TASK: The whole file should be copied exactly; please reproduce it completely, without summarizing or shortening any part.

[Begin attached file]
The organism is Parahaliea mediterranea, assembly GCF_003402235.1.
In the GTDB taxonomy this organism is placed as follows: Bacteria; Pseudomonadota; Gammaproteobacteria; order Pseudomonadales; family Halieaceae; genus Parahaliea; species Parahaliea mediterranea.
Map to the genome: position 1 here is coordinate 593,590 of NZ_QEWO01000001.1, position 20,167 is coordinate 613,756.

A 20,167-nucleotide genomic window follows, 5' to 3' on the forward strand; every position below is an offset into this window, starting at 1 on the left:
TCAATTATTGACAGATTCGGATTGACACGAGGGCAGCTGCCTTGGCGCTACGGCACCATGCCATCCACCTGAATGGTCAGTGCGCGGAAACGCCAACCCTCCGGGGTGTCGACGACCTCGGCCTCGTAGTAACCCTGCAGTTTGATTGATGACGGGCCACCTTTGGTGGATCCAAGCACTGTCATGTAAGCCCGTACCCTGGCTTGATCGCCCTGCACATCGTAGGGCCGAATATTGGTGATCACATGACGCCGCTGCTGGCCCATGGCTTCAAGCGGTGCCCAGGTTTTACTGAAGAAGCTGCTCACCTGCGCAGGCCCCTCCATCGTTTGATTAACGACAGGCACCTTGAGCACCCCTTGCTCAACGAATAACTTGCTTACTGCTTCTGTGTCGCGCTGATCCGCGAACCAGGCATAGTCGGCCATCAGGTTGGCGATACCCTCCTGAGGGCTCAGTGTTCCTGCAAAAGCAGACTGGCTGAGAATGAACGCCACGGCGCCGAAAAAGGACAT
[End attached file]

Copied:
The organism is Parahaliea mediterranea, assembly GCF_003402235.1.
In the GTDB taxonomy this organism is placed as follows: Bacteria; Pseudomonadota; Gammaproteobacteria; order Pseudomonadales; family Halieaceae; genus Parahaliea; species Parahaliea mediterranea.
Map to the genome: position 1 here is coordinate 593,590 of NZ_QEWO01000001.1, position 20,167 is coordinate 613,756.

A 20,167-nucleotide genomic window follows, 5' to 3' on the forward strand; every position below is an offset into this window, starting at 1 on the left:
TCAATTATTGACAGATTCGGATTGACACGAGGGCAGCTGCCTTGGCGCTACGGCACCATGCCATCCACCTGAATGGTCAGTGCGCGGAAACGCCAACCCTCCGGGGTGTCGACGACCTCGGCCTCGTAGTAACCCTGCAGTTTGATTGATGACGGGCCACCTTTGGTGGATCCAAGCACTGTCATGTAAGCCCGTACCCTGGCTTGATCGCCCTGCACATCGTAGGGCCGAATATTGGTGATCACATGACGCCGCTGCTGGCCCATGGCTTCAAGCGGTGCCCAGGTTTTACTGAAGAAGCTGCTCACCTGCGCAGGCCCCTCCATCGTTTGATTAACGACAGGCACCTTGAGCACCCCTTGCTCAACGAATAACTTGCTTACTGCTTCTGTGTCGCGCTGATCCGCGAACCAGGCATAGTCGGCCATCAGGTTGGCGATACCCTCCTGAGGGCTCAGTGTTCCTGCAAAAGCAGACTGGCTGAGAATGAACGCCACGGCGCCGAAAAAGGACAT